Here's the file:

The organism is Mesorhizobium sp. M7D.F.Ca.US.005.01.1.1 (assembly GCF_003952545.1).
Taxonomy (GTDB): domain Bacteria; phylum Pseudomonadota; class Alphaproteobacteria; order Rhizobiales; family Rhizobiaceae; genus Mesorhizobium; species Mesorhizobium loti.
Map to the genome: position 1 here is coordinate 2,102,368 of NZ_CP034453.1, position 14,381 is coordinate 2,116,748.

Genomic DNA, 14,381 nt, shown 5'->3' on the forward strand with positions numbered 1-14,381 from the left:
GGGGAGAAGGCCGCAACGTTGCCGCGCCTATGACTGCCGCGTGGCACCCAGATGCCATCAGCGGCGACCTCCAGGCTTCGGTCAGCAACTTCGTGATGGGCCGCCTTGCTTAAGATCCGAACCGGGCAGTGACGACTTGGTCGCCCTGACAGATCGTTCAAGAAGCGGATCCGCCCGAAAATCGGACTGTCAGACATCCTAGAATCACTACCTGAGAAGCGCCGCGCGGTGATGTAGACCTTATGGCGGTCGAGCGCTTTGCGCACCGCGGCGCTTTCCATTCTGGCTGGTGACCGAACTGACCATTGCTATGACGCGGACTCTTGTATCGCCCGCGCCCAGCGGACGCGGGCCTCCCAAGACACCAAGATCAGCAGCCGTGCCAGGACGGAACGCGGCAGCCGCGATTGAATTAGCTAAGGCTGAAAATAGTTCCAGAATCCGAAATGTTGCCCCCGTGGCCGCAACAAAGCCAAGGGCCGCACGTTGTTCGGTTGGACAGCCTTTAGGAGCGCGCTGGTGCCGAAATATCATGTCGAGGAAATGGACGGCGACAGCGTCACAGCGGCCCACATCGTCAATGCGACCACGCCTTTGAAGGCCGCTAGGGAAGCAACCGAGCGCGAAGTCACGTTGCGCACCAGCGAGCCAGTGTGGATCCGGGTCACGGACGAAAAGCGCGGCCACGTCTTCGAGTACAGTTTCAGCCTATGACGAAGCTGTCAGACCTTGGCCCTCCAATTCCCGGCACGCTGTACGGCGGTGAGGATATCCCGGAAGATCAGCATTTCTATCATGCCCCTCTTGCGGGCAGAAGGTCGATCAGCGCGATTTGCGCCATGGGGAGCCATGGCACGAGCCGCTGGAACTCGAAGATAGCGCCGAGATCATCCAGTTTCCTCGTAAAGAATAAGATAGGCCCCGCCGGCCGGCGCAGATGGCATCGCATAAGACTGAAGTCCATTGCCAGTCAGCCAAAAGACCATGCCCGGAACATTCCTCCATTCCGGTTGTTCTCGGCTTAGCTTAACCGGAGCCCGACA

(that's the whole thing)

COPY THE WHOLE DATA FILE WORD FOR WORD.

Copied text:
The organism is Mesorhizobium sp. M7D.F.Ca.US.005.01.1.1 (assembly GCF_003952545.1).
Taxonomy (GTDB): domain Bacteria; phylum Pseudomonadota; class Alphaproteobacteria; order Rhizobiales; family Rhizobiaceae; genus Mesorhizobium; species Mesorhizobium loti.
Map to the genome: position 1 here is coordinate 2,102,368 of NZ_CP034453.1, position 14,381 is coordinate 2,116,748.

Genomic DNA, 14,381 nt, shown 5'->3' on the forward strand with positions numbered 1-14,381 from the left:
GGGGAGAAGGCCGCAACGTTGCCGCGCCTATGACTGCCGCGTGGCACCCAGATGCCATCAGCGGCGACCTCCAGGCTTCGGTCAGCAACTTCGTGATGGGCCGCCTTGCTTAAGATCCGAACCGGGCAGTGACGACTTGGTCGCCCTGACAGATCGTTCAAGAAGCGGATCCGCCCGAAAATCGGACTGTCAGACATCCTAGAATCACTACCTGAGAAGCGCCGCGCGGTGATGTAGACCTTATGGCGGTCGAGCGCTTTGCGCACCGCGGCGCTTTCCATTCTGGCTGGTGACCGAACTGACCATTGCTATGACGCGGACTCTTGTATCGCCCGCGCCCAGCGGACGCGGGCCTCCCAAGACACCAAGATCAGCAGCCGTGCCAGGACGGAACGCGGCAGCCGCGATTGAATTAGCTAAGGCTGAAAATAGTTCCAGAATCCGAAATGTTGCCCCCGTGGCCGCAACAAAGCCAAGGGCCGCACGTTGTTCGGTTGGACAGCCTTTAGGAGCGCGCTGGTGCCGAAATATCATGTCGAGGAAATGGACGGCGACAGCGTCACAGCGGCCCACATCGTCAATGCGACCACGCCTTTGAAGGCCGCTAGGGAAGCAACCGAGCGCGAAGTCACGTTGCGCACCAGCGAGCCAGTGTGGATCCGGGTCACGGACGAAAAGCGCGGCCACGTCTTCGAGTACAGTTTCAGCCTATGACGAAGCTGTCAGACCTTGGCCCTCCAATTCCCGGCACGCTGTACGGCGGTGAGGATATCCCGGAAGATCAGCATTTCTATCATGCCCCTCTTGCGGGCAGAAGGTCGATCAGCGCGATTTGCGCCATGGGGAGCCATGGCACGAGCCGCTGGAACTCGAAGATAGCGCCGAGATCATCCAGTTTCCTCGTAAAGAATAAGATAGGCCCCGCCGGCCGGCGCAGATGGCATCGCATAAGACTGAAGTCCATTGCCAGTCAGCCAAAAGACCATGCCCGGAACATTCCTCCATTCCGGTTGTTCTCGGCTTAGCTTAACCGGAGCCCGACA